were struck in Canada (the world's largest nickel producer at the time) during non-war years from 1922–1981, and their metal content made these coins magnetic. During the wartime period 1942–45, more or all nickel was removed from Canadian and U.S. coins, due to nickel's war-critical use in armor. Canada switched alloys again to plated steel during the Korean war
Korean War
The Korean War was a conventional war between South Korea, supported by the United Nations, and North Korea, supported by the People's Republic of China , with military material aid from the Soviet Union...

, but was forced to stop making pure nickel "nickels" in 1981, reserving the pure 99.9% nickel alloy after 1968 only to its higher-value coins. Finally, in the 21st century, with rising nickel prices, most countries that formerly used nickel in their coins have abandoned the metal for cost reasons, and the U.S. five-cent coin remains one of the few in which the metal is still used, save for exterior plating.

Production



In 2005, Russia was the largest producer of nickel with about one-fifth world share closely followed by Canada, Australia, and Indonesia, as reported by the British Geological Survey
British Geological Survey
The British Geological Survey is a partly publicly funded body which aims to advance geoscientific knowledge of the United Kingdom landmass and its continental shelf by means of systematic surveying, monitoring and research. The BGS headquarters are in Keyworth, Nottinghamshire, but other centres...

. A nickel deposit in western Turkey had been exploited, with this location being especially convenient for European smelters, steelmakers, and factories. The one locality in the United States where nickel was commercially mined is Riddle, Oregon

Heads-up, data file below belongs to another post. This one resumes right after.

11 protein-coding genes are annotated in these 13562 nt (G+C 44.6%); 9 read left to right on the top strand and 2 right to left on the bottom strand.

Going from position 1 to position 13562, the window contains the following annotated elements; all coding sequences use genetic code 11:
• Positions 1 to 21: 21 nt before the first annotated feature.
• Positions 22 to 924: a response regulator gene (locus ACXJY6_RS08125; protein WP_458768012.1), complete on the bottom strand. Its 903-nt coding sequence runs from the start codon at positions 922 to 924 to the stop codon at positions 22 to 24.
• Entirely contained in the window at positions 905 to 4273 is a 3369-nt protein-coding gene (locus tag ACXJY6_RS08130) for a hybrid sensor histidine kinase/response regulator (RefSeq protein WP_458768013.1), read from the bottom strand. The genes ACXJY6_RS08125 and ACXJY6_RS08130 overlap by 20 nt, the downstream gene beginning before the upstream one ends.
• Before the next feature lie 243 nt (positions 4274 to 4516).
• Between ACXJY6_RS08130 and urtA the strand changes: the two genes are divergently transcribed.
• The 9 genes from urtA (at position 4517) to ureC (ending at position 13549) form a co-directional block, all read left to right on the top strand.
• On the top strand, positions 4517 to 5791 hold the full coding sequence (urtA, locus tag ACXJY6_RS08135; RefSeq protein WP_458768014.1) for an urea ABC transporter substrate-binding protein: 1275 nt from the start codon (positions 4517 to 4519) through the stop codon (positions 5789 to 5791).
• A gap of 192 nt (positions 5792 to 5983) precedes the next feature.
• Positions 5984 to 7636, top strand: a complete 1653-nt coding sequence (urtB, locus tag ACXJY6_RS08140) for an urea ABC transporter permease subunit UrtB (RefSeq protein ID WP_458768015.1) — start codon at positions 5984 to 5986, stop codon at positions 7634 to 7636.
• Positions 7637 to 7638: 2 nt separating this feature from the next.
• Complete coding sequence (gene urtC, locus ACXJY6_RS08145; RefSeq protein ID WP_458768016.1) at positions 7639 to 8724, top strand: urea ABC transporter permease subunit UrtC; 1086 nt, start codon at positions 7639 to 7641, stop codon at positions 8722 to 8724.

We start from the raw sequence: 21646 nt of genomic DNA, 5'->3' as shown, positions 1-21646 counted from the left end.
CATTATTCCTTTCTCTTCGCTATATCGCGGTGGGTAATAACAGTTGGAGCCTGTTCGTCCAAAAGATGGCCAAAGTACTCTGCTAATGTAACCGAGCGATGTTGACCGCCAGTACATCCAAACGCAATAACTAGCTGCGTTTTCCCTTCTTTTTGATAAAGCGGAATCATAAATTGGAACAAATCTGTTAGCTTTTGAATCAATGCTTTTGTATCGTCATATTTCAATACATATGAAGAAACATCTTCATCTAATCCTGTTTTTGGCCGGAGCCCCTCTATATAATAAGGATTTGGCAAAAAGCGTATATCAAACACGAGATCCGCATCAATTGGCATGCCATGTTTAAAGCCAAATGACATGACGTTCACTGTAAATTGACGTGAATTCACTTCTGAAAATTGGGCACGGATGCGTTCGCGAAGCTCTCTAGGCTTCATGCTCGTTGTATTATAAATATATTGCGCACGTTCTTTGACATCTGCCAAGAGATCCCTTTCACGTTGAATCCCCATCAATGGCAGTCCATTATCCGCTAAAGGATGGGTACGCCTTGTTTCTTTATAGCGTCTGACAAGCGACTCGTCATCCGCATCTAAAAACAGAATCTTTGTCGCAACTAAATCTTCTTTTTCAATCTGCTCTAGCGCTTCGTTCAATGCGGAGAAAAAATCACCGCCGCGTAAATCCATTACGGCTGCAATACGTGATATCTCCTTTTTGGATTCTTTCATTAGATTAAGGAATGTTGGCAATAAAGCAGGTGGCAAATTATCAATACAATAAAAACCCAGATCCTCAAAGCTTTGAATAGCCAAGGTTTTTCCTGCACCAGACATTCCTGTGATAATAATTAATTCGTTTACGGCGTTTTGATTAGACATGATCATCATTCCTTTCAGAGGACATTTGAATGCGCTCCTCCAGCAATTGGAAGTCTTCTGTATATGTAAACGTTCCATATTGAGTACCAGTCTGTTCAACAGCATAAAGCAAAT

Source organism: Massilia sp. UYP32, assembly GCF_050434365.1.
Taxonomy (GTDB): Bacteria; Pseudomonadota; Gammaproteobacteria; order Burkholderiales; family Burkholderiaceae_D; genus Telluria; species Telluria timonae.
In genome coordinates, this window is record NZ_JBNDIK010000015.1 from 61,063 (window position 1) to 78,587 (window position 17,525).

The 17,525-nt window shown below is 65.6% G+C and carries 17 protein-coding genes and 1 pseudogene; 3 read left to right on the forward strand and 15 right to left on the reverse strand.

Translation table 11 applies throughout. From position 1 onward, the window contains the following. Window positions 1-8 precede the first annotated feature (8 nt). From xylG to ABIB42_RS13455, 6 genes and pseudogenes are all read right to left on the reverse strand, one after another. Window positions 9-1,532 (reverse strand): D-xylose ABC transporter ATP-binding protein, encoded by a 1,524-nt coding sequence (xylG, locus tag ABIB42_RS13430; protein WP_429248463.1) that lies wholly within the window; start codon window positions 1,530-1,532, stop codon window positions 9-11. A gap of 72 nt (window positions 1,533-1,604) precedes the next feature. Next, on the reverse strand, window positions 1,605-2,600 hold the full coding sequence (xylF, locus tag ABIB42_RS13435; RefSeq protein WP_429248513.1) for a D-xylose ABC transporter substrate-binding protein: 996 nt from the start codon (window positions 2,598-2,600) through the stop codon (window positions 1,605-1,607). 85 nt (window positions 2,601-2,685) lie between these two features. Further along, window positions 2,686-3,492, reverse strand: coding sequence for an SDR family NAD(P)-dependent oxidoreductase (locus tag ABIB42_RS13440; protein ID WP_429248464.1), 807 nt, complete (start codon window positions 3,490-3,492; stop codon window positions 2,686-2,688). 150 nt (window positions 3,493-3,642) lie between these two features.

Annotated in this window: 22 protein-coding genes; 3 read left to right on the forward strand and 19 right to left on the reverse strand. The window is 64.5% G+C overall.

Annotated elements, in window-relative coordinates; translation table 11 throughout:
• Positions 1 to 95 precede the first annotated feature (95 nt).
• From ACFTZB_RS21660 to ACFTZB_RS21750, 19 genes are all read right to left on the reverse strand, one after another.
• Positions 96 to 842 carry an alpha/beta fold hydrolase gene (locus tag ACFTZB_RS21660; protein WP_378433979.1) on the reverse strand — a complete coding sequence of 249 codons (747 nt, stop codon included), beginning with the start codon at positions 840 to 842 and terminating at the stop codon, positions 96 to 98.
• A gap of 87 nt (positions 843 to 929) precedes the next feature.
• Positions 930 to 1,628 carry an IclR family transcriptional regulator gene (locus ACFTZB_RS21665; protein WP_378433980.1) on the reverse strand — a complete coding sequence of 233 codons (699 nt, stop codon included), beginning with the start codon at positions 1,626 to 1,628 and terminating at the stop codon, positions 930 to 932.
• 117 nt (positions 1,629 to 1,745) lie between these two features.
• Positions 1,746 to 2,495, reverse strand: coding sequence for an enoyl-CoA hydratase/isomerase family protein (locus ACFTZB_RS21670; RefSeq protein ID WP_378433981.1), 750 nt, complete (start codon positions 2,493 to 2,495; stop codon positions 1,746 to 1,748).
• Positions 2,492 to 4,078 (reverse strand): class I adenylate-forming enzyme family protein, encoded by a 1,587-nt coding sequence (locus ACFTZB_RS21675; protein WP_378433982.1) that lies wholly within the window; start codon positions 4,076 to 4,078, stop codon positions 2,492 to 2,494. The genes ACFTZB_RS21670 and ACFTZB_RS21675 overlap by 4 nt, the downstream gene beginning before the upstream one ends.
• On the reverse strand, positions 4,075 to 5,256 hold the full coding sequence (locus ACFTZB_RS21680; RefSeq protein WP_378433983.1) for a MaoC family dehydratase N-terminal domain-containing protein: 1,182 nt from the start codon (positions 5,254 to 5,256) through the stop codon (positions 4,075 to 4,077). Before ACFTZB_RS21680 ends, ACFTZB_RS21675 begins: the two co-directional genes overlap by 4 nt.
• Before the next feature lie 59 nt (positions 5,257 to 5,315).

Riddle, Oregon
Riddle is a city in Douglas County, Oregon, United States. The population was 1,014 at the 2000 census.-Geography:According to the United States Census Bureau, the city has a total area of , all of it land.Riddle was founded by George Abner Riddle....

, where several square miles of nickel-bearing garnierite surface deposits are located. The mine closed in 1987. The Eagle mine project
Eagle mine project
The Eagle mine project is a proposed nickel and copper mine by Kennecott Minerals Corporation, a subsidiary of Rio Tinto. The company is currently considering opening the mine on the Yellow Dog Plains in Michigan's Upper Peninsula . Nickel and copper are the principal metals to be mined, but...

 is a proposed new nickel mine in Michigan
Michigan
Michigan is a U.S. state located in the Great Lakes Region of the United States of America. The name Michigan is the French form of the Ojibwa word mishigamaa, meaning "large water" or "large lake"....

's upper peninsula